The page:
Don't Run Out of $

Perhaps the biggest fear retirees have is running our of money before they die. Having enough money to sustain your lifestyle, enjoy your free time and be able to cover health emergencies remains one of the biggest challenges of the so-called “golden years.”  However, using a few key strategies should enable you to live your life out the way you want – without depending on relatives to support you:

Pay off your house.  Not too many years ago lots of baby boomers bought expensive homes thinking that the fast climbing real estate market would provide a cash machine of equity.  The crash of 2008-2009 changed all of that.  And if you are building a slid retirement plan it should include owning your residence free and clear.  “If you pay off your house, it’s a guaranteed return of 3, 4 or, in some cases, 5 percent,” says Vestory advisor Bill Higgins.  “The savings can be used to create a bigger emergency fund for unexpected medical costs,” he added.

When drawing down your savings, be flexible.  Too many retirees don’t have a plan when it comes to withdrawals.  Often they take whatever they need from IRA’s , or they take a set amount that increases each year with inflation.  A flexible withdrawal strategy – which means taking a different amount each year depending on the performance of your portfolio – can often be the difference between  a portfolio surviving post work years, or dying broke.  By using this approach ,”You may be able to withdrawal a larger percentage of your portolio,” says Vestory advisor Mike Taylor. “Most of our studies show that a flexible strategy can lead to bigger withdrawals and more left in your portfolio ,” he added.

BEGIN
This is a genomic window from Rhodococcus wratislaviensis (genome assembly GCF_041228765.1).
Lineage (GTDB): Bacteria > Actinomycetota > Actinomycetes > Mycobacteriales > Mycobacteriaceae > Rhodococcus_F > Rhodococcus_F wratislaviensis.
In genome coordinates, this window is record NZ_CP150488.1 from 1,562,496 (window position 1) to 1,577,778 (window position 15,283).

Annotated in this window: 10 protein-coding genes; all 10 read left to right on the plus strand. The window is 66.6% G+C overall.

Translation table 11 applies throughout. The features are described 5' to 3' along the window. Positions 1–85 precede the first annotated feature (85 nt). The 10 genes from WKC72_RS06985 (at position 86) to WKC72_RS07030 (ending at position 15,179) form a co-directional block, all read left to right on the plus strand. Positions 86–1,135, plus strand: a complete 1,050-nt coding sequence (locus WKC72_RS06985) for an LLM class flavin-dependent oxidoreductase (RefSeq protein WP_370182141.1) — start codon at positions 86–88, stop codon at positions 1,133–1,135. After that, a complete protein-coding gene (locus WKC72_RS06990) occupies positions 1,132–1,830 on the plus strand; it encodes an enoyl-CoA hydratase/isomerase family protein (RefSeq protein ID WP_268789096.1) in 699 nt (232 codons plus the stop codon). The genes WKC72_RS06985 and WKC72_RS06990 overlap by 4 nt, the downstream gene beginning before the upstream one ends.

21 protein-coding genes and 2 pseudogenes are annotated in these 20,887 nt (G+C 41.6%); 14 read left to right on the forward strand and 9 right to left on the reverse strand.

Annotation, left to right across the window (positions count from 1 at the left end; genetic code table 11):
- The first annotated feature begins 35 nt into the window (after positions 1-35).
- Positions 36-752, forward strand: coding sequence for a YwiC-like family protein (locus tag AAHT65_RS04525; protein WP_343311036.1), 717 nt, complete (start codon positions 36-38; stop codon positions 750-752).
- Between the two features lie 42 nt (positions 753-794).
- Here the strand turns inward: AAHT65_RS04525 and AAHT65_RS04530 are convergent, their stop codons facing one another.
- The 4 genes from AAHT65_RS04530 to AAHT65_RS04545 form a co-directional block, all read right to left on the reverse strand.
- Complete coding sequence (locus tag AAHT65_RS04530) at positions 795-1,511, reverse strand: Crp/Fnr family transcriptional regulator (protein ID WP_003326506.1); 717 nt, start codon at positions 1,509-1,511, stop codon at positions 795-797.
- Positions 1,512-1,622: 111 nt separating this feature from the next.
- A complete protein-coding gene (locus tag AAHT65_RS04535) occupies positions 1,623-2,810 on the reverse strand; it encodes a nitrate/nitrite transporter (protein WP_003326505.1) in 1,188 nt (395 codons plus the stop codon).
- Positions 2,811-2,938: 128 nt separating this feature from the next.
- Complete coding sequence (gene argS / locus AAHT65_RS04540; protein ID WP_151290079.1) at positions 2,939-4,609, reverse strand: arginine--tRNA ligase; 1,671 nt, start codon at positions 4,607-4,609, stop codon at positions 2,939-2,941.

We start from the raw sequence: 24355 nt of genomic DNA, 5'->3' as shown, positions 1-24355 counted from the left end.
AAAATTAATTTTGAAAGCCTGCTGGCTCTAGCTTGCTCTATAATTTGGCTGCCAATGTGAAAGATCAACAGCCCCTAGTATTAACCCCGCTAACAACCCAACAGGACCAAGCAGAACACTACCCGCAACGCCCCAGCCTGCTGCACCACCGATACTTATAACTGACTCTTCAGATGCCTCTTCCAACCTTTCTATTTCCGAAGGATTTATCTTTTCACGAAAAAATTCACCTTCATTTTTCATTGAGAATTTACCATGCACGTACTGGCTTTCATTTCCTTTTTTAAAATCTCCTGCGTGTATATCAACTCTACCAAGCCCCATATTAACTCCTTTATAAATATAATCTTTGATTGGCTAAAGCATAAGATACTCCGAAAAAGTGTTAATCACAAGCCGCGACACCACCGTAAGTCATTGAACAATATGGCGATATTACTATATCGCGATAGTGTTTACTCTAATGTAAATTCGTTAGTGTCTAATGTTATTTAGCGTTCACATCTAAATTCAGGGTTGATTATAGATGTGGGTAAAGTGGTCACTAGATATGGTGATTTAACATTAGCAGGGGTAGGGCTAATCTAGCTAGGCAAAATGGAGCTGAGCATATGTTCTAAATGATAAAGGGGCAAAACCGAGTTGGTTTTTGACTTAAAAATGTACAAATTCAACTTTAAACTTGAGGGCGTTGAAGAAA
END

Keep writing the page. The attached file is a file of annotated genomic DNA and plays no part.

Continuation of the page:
Proper Asset Allocation.  Far too many retirees build a portfolio that is generally too conservative (not enough in stocks) and this leads to a lack of growth in your savings.  Plus, in tough years for bonds  -- like 2012 – a fixed income portfolio can end up losing money.  Know your risk tolerance, have an investment policy and discipline, and stick to it.  Your stock to bond ratio shouldn’t change according to what’s happening in the market.  Instead, your asset allocation should reflect your need for return and your emotional ability to take risk.

Don’t use expensive annuities.  There’s a reason that most annuities pay insurance salesmen huge commissions.  The products ate expensive to the consumer, very hard to understand, and most studies have found they underperform a simple buy-and-hold strategy in all types of market conditions.  Variable annuities, and equity index annuities are a couple of the worst examples of products being produced to give consumers a sense of security, but at a huge price.  Don’t buy what a major publication once called “a protection racket.”

Maximize your Social Security Benefit .  Many people wake up at age 62 and start receiving their Social Security benefit not realizing this could be a huge mistake.  An important fact to know is that Social Security benefits increase about 8 percent a year between the ages of 62 and 70.  Plus, if you re married there may be ways for 

your spouse to claim benefits and get more over time.  If you haven’t set uo an online Social Seccurity logon, go to www.ssa.gov and do so. Gettng the most you can from Social Security is a complex issue, it probably makes sense to get the advice of a financial advisor or at least visit a Social Security office.  

Your post full-time work years list should be filled with relaxation, adventure and spending time with those you care about.  Worrying about whether your savings will last shouldn’t be that list!